Anyway, think twice, or even thrice, before using ‘namebench’.

    • Wow says:

      Ignorance and paranoia are not always a bad combination, but in this case, they are. The browsing history is taken from your Safari browsing history. The request is submitted directly to the DNS server being timed.

      If you don’t want NameBench to use your browsing history to test the servers with locations that are specifically relevant to your browsing style, select the Alexa Top Global Domains option. It won’t produce the exact same results, but could certainly still produce results that do provide a faster browsing experience.

      As for the privacy concern in general, you can use VPN servers, TOR protocols, or free proxy servers if you decide to do something that you don’t want easily traceable back to you, but there is absolutely no way to make any use of the Internet with the guarantee that your activity is not being tracked and/or recorded by someone along the way. Get over it.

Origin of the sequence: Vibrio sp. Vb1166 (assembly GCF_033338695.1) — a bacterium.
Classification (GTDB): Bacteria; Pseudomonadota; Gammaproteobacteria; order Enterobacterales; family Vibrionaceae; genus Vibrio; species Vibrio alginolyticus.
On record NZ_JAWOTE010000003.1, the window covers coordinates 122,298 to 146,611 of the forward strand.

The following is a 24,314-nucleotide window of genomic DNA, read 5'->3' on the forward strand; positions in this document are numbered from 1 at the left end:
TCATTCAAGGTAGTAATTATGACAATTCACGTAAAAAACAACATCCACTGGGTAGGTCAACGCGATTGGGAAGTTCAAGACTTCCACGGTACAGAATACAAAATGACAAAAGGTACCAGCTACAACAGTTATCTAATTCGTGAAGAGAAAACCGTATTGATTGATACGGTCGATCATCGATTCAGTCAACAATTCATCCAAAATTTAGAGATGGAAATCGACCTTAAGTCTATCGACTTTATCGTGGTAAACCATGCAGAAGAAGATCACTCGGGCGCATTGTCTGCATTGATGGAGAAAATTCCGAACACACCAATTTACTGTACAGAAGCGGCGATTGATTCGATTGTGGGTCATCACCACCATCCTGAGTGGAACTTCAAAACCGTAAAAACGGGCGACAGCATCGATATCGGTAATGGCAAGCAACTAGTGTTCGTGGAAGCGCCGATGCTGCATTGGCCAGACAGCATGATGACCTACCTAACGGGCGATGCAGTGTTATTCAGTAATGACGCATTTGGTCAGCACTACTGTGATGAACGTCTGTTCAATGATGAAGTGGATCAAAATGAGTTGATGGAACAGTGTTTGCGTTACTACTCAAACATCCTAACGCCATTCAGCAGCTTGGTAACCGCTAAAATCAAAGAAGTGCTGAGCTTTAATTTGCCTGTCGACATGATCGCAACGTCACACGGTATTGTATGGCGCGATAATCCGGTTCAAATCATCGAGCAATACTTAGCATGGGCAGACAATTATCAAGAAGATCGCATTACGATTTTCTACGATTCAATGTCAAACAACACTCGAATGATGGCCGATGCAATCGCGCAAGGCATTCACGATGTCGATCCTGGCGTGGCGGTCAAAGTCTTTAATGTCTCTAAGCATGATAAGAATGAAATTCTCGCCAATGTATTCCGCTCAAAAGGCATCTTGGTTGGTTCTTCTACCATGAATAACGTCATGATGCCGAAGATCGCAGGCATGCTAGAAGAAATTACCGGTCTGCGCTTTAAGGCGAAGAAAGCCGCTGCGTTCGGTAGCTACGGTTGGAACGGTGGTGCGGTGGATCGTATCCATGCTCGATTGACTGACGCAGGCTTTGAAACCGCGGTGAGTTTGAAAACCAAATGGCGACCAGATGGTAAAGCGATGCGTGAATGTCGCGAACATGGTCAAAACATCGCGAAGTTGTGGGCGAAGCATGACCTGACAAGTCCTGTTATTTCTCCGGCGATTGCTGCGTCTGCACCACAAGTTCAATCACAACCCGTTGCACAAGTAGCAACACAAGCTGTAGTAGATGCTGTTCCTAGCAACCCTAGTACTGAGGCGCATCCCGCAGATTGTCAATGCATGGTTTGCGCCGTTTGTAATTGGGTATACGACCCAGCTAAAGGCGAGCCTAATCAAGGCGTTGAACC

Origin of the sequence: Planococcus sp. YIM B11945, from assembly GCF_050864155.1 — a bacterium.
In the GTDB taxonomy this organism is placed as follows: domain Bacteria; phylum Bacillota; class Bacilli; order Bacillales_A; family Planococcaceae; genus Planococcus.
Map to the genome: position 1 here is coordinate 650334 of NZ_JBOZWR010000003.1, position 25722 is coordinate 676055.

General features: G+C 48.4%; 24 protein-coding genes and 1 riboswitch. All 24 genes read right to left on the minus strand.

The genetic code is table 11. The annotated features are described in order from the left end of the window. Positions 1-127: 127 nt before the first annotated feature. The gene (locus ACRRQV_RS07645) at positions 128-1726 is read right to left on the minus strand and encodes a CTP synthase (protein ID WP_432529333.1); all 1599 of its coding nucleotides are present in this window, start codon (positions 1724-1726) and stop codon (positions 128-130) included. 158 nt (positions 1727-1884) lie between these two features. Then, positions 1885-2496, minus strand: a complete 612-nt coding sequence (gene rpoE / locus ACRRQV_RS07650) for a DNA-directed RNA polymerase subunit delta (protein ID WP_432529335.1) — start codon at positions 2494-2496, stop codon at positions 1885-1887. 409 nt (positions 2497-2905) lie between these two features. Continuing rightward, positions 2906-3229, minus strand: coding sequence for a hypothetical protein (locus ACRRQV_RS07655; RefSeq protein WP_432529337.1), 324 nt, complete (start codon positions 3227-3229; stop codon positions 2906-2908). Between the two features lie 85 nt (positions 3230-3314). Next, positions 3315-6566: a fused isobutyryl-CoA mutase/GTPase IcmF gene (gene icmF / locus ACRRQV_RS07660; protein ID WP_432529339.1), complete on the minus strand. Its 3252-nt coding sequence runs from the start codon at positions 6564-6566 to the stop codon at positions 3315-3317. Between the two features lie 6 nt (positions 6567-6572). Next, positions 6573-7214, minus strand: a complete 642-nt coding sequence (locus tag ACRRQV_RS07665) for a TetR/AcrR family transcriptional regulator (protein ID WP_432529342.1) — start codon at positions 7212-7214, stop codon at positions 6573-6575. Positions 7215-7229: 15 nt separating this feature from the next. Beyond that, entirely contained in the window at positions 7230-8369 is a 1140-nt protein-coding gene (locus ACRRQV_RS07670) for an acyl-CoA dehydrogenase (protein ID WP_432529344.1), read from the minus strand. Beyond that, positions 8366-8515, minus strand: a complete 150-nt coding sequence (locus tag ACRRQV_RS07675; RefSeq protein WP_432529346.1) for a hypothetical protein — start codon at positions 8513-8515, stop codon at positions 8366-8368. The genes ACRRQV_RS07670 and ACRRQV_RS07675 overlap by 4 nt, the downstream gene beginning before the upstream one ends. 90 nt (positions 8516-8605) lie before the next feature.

• ramona kiske says:

        > privacy concern in general, you can use VPN servers, TOR protocols, or free proxy servers

        TOR is not for most people and CERTAINLY not for finance or personal login sites.

        free proxy servers are even worse.

        VPN servers should answer the questionnaire from Torrent Freak annually — intentionally not-using logging.

        > but there is absolutely no way

        False. Steal internet access.

        > Get over it.

        This is absurd advice prima facie.

    • ramona kiske says:

      > hundreds of the websites that I’ve been to

      All of which were prior Name Server queries.

      > Anyway, think twice,

      Kettle, please follow your advise.

  15. For me, this is the best tip so far this year. I use OpenDNS but I have wanted to know for a while whether that was the best option for me.